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Cholita the Abused Circus Bear Enjoys Her First Steps to Freedom.

Cholita the Abused Circus Bear Enjoys Her First Steps to Freedom

Video footage:

Our recent SAV post associated with this:

Just a few weeks after we heard about the heartbreaking plight of Cholita, an abused circus bear in Peru who desperately needed a new home, her rescuers have successfully brought her to safety and are giving her the love and care she deserves.

Cholita, who was nicknamed the real-life Paddington bear, is an endangered Andean bear, but it’s hard to tell by looking at her.

Images and video of Cholita previously taken by Animal Defenders International (ADI), the organization behind the effort to bring her to safety, are heartbreaking and tell quite a story about her abusive past in entertainment.

Her fingers had been cut off to remove her claws and her teeth were smashed to leave her unable to defend herself, according to ADI. She should be covered in thick fur, but her body is bald as a result of alopecia, which her rescuers believe was caused by stress.

She had been confiscated by authorities and placed in a zoo until a permanent home could be found for her, but there was nowhere for her to go in Peru. ADI heard about her during a rescue it was participating in at a nearby circus and stepped in to save her.

They took custody of her from the zoo and after a two-day journey traveling in her former circus cage to ADI’s rescue center in Lima, Cholita is finally getting to enjoy some of the simple comforts that were denied to her for so long.

According to ADI, for the first time in her life she’s been able to make nests, enjoy good food and play in a bath.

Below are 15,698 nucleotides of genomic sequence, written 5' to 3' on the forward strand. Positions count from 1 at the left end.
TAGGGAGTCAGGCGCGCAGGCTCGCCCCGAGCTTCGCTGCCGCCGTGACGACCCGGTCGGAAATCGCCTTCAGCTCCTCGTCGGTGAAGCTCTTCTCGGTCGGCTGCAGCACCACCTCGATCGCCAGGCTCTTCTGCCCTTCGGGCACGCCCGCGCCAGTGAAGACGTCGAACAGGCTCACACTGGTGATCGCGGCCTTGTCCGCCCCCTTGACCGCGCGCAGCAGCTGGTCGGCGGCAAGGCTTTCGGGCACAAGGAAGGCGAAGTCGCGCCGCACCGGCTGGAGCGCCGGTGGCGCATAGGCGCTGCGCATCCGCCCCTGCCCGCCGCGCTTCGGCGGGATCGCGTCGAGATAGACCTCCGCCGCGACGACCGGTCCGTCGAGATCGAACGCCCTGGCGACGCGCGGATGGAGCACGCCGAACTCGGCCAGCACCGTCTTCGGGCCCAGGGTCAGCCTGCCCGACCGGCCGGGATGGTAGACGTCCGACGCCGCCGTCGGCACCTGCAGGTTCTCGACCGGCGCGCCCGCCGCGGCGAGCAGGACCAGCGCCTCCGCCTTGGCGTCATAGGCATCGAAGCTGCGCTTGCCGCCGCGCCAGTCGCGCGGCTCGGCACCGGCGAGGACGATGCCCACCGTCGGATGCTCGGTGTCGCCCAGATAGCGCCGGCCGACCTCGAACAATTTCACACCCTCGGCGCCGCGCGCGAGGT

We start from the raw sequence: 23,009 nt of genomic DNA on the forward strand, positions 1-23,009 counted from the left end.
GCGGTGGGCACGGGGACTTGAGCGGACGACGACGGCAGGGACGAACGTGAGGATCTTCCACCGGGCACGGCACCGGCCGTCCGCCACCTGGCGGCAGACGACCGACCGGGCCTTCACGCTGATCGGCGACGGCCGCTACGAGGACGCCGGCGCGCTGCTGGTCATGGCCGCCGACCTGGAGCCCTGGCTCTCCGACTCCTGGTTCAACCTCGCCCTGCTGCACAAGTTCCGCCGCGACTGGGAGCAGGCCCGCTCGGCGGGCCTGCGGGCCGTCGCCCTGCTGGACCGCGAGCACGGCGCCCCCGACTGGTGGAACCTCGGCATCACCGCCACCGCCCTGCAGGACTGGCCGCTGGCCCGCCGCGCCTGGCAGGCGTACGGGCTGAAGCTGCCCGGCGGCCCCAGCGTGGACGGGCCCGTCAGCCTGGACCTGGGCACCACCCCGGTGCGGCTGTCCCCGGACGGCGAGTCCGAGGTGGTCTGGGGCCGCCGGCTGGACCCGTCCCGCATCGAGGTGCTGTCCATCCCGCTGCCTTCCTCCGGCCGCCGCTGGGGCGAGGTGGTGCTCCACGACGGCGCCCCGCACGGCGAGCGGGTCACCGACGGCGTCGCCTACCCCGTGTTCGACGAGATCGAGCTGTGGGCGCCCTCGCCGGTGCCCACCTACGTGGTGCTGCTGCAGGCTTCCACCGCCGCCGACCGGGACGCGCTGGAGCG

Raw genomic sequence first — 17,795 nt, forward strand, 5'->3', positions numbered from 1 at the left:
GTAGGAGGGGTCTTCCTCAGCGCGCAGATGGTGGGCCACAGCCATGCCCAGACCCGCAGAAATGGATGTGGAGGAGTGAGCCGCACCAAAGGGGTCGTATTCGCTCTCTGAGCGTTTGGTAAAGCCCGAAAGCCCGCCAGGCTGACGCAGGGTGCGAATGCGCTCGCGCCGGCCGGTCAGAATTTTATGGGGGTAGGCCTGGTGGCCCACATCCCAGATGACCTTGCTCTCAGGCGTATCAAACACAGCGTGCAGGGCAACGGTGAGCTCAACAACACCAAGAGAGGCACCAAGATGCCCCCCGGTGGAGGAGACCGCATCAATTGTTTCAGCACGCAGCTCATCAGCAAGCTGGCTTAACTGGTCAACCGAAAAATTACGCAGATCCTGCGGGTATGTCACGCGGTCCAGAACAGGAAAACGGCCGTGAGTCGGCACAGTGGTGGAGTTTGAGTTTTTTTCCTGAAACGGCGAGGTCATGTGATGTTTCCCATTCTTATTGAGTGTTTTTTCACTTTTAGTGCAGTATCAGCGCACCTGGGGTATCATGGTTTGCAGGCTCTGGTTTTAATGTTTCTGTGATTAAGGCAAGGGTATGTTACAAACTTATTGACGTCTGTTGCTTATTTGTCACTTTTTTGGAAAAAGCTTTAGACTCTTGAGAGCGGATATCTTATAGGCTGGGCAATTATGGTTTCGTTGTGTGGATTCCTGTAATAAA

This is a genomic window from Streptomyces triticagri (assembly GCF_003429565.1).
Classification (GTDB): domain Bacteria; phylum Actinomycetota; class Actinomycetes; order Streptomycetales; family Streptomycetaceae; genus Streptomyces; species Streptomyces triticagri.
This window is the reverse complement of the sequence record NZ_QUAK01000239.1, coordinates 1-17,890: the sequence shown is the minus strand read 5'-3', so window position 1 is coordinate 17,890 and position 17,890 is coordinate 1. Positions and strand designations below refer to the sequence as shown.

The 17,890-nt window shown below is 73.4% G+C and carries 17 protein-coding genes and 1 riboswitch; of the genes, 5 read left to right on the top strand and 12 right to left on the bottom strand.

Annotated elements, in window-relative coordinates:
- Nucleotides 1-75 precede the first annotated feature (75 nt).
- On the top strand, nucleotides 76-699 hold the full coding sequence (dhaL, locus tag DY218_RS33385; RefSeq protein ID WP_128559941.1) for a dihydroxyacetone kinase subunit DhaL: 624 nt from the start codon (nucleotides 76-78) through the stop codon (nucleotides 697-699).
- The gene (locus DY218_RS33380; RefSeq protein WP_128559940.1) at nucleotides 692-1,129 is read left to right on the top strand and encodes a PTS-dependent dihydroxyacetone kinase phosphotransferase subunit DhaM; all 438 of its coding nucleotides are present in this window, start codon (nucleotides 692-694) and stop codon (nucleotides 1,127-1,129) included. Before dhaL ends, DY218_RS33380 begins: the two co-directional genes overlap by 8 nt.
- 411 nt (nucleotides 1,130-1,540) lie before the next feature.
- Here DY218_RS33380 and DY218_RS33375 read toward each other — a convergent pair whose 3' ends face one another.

“Cholita has taken her first steps to freedom and is clearly enjoying herself at the ADI rescue centre, making cosy deep straw nests and eating her favourite foods, especially grapes.” said ADI President Jan Creamer. “She is elderly and quite frail so we are keeping her under close observation to monitor her health. With the public’s continuing and heartfelt response we can give this sweet bear the brighter future she deserves.”

While she’s now safe, she’s only part of the way through her journey to her forever home at a sanctuary.

Following Peru’s ban on wild animals in circuses, ADI has rescued nearly 80 animals in a months-long mission dubbed Operation Spirit of Freedom. Last week, 39 monkeys, coati mundis and kinkajous saved during the operation were finally released into their new sanctuary home in the Amazon rainforest.

The next step of the operation involves transporting Cholita, along with 33 lions and a tiger, on a flight to their new home at the Wild Animal Sanctuary in Colorado next month where they will all live out their days free from their past lives.

As we continue to oppose the use of wild animals in entertainment, more and more countries are taking a stand against their abuse by banning them from circuses. Help wild animals in the U.S. have a future like this by signing and sharing the petition urging Congress to take action on their behalf by banning them here too.

For more info on Operation Spirit of Freedom, visit Animal Defenders International.

England: Post UK Election Red !



Wow ! – Amazingly Superb.

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England: Post (UK) General Election Statement From Animal Aid.


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We (SAV) are currently preparing our own statement on the UK election result and how Cameron being re elected is such bad news for UK animal welfare; but in the meantime here is a statement made by Andrew at Animal Aid; also based here in Kent (as we are).